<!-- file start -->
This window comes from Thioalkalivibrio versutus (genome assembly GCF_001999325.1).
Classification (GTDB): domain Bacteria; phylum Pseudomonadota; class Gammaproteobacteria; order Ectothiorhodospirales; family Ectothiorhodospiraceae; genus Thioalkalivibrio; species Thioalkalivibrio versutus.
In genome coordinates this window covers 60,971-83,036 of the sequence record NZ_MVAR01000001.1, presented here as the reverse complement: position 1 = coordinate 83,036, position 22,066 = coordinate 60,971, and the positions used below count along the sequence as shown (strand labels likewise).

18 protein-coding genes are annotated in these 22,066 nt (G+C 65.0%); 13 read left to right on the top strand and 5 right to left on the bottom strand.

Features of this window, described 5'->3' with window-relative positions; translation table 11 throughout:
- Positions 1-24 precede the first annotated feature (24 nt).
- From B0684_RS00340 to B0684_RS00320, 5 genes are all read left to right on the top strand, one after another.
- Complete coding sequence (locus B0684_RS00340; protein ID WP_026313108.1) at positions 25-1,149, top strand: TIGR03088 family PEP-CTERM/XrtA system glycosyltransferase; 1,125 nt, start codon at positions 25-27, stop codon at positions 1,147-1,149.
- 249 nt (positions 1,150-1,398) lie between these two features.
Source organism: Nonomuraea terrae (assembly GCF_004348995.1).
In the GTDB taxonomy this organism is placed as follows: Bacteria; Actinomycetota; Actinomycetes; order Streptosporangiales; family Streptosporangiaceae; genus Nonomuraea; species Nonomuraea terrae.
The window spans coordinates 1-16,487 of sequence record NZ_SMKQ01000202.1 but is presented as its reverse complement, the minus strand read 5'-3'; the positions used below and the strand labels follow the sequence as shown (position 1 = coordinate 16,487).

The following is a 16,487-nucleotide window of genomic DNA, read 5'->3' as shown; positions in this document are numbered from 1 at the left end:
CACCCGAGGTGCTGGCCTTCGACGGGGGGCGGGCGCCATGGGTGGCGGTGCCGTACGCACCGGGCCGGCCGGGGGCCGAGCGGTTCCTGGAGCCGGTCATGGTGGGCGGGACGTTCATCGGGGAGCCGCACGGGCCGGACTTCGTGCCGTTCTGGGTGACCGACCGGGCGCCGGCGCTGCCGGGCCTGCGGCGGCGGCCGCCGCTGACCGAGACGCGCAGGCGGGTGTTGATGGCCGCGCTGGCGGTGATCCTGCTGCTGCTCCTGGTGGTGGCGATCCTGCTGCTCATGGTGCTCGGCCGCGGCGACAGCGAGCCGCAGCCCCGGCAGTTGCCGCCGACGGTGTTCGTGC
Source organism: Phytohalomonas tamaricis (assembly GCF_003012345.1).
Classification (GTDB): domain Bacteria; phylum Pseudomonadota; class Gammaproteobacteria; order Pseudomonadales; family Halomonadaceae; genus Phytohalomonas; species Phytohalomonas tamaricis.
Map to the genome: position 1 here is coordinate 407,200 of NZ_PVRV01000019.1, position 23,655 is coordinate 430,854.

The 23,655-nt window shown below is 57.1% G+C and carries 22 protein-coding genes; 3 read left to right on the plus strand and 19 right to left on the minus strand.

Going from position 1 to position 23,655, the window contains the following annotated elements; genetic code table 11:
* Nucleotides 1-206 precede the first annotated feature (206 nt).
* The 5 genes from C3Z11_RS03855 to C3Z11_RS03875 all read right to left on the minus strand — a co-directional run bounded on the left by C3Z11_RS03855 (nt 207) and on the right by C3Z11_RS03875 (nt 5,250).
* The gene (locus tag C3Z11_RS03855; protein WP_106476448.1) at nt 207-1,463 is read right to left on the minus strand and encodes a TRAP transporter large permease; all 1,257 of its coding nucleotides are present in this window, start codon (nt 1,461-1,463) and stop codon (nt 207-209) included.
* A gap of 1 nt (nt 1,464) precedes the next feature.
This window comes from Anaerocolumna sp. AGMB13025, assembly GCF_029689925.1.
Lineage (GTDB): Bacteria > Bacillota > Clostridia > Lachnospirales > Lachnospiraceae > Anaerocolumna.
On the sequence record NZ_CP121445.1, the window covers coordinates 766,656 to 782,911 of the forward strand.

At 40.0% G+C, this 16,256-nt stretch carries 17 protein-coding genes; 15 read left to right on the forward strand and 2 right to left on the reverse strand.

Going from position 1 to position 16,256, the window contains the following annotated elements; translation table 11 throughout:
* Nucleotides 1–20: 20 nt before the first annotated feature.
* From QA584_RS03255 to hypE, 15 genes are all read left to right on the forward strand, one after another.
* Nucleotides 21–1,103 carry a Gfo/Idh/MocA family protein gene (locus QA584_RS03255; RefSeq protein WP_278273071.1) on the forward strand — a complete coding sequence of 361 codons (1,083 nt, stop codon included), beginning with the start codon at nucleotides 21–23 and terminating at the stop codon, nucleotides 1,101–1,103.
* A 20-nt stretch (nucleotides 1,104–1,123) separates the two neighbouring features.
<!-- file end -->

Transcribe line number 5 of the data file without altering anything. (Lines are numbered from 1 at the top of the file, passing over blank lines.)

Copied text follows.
Features of this window, described 5'->3' with window-relative positions; translation table 11 throughout: